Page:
Even if you’re raring to go, it’s going to mean little without the right people supporting it. Hold yourself accountable, and get someone else to support this. It doesn’t matter if it’s friends, family or a life coach. Without someone holding you accountable, your goal could vanish into the mist when the going gets tough.

IT’S OK TO FALL

Some people choose to let failure get the better of them and abandon their goals or dreams, but the truly resilient accept and understand that failure is perfectly OK, sometimes unavoidable and usually a great opportunity to learn & grow. If you keep this front and centre, it’s easier to accept failure and move on with a clearer vision.

PERSISTENCE & HEART

Millions of people set goals every day, but not all of them follow through, or give up when the situation becomes challenging. Persistence & heart are the keys to achieving your target. When the doubts pile up, when you’re hesitant, and when you’ve lost the initial spark, persisting is the only way to see your ideas through to fruition. Focus on how you’re going to feel when you make it. Have faith in your own abilities to keep you moving forward even when you face massive obstacles along the way.

Stay in balance

When you’re aiming for something, it’s easy to be totally consumed by it, but this momentum is difficult to sustain. I’m trying to eat healthier, but I have never been able to stay on any diet longer than 3 hours (the time between breakfast and lunch). So my new take on this is Monday to Friday healthy cooking for the family, and I allow myself goodies on the weekend. No, I don’t go overboard, I just revel in the fact that I don’t have to cook and can even try something new.

To maintain balance, reflect on why you set the goal initially. You control how you achieve this goal, so be purposeful about maintaining balance on your journey. There will always be challenges to overcome but they are part of the fun when you can compartmentalise them. Keep climbing that mountain, but stop to enjoy the view!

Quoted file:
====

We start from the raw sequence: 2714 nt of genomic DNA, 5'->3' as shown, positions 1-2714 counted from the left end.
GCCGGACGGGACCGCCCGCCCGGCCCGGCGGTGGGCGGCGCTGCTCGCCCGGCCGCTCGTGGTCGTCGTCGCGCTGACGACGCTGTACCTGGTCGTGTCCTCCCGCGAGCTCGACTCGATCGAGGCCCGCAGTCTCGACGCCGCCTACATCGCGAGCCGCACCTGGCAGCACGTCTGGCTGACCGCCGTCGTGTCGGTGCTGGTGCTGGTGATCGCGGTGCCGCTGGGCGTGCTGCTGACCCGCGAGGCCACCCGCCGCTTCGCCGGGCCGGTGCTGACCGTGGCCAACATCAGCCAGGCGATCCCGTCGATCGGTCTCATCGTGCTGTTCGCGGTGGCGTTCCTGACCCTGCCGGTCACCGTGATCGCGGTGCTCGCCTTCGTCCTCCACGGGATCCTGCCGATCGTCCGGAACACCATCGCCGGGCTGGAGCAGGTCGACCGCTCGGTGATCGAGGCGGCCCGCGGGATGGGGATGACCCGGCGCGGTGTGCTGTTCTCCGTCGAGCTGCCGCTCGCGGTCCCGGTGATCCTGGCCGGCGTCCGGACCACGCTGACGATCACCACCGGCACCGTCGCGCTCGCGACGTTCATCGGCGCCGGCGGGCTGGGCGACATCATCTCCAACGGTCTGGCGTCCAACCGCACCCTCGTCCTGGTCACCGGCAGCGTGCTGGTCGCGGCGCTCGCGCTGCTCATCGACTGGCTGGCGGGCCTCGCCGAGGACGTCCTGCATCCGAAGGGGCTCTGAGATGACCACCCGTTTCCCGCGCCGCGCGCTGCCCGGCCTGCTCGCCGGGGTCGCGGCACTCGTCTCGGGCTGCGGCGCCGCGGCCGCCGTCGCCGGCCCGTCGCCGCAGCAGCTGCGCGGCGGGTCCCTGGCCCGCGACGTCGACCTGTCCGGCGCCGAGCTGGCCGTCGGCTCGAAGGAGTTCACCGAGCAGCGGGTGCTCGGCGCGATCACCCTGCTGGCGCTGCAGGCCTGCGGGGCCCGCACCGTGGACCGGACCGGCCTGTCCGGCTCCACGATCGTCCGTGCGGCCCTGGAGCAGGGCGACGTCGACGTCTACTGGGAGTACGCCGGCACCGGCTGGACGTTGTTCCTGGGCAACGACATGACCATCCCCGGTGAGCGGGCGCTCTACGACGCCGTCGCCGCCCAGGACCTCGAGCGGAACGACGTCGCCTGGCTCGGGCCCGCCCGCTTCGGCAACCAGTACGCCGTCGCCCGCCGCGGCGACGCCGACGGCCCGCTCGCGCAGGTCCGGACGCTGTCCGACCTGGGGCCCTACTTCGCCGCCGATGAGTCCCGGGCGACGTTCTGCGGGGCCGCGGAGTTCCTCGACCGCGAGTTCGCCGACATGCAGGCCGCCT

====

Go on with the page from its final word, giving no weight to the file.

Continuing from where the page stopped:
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Thanks to brepurposed.com for the image! If you enjoyed this post, sign up on the right for email notifications when I post again.

Back to Basics, or recovering from PTSD

When every day is a dance between hypervigilance, constant alertness, feeling jumpy, irritation & insomnia, committing to the basics and mastering the fundamentals of recovery can be hard. 

#panic #anxiety #PTSD

Nine years on, I still wait for the watershed that I believe is coming, that magical moment when I will be healed and whole. But it’s the hidden power of small choices, daily habits, and repeated actions that I make on a daily basis that are going to take me through to a new normal. 

I have to stop wasting hours of my life wondering about the ‘edge cases’. Edge cases are the what-ifs, the could-bes, the minor details — the things that have a 2 percent chance of happening, but mostly distract me from the real life I could be living the rest of the time. Keen eye for detail or inability to filter & block? 

I’ve become an obsessive planner, from someone that used to fly by the seat of my pants. I’m always trying to “get all my ducks in a row” or figure out “the right way to do this”, which gives me an easy ‘out’ of the hard decisions. Research & planning is only useful until it becomes a form of procrastination, or worst case, totally cripples you from taking any action. I used to be a doer rather than a researcher; I still bake like this, going on feel and sight rather than a recipe. I need to bring this back into the rest of my life. I don’t need any more time or better strategies. I’m good to go. Starting this blog was the first impulsive decision I’ve made in ages, and it was liberating.

Moving on, I need to do the real work and master the basics of figuring out and managing my triggers, minimising their impact on my life. Eventually, hopefully, shaking their hold on my life. It’s hard to say, “I’m focusing on the basics, but I haven’t made much progress yet.” A one-percent improvement isn’t note-worthy (or even noticeable). But it can be just as meaningful, especially in the long run, when you factor in the compounded effect of a thousand small adjustments and corrections. There is power in small wins and slow gains. I intend to own it.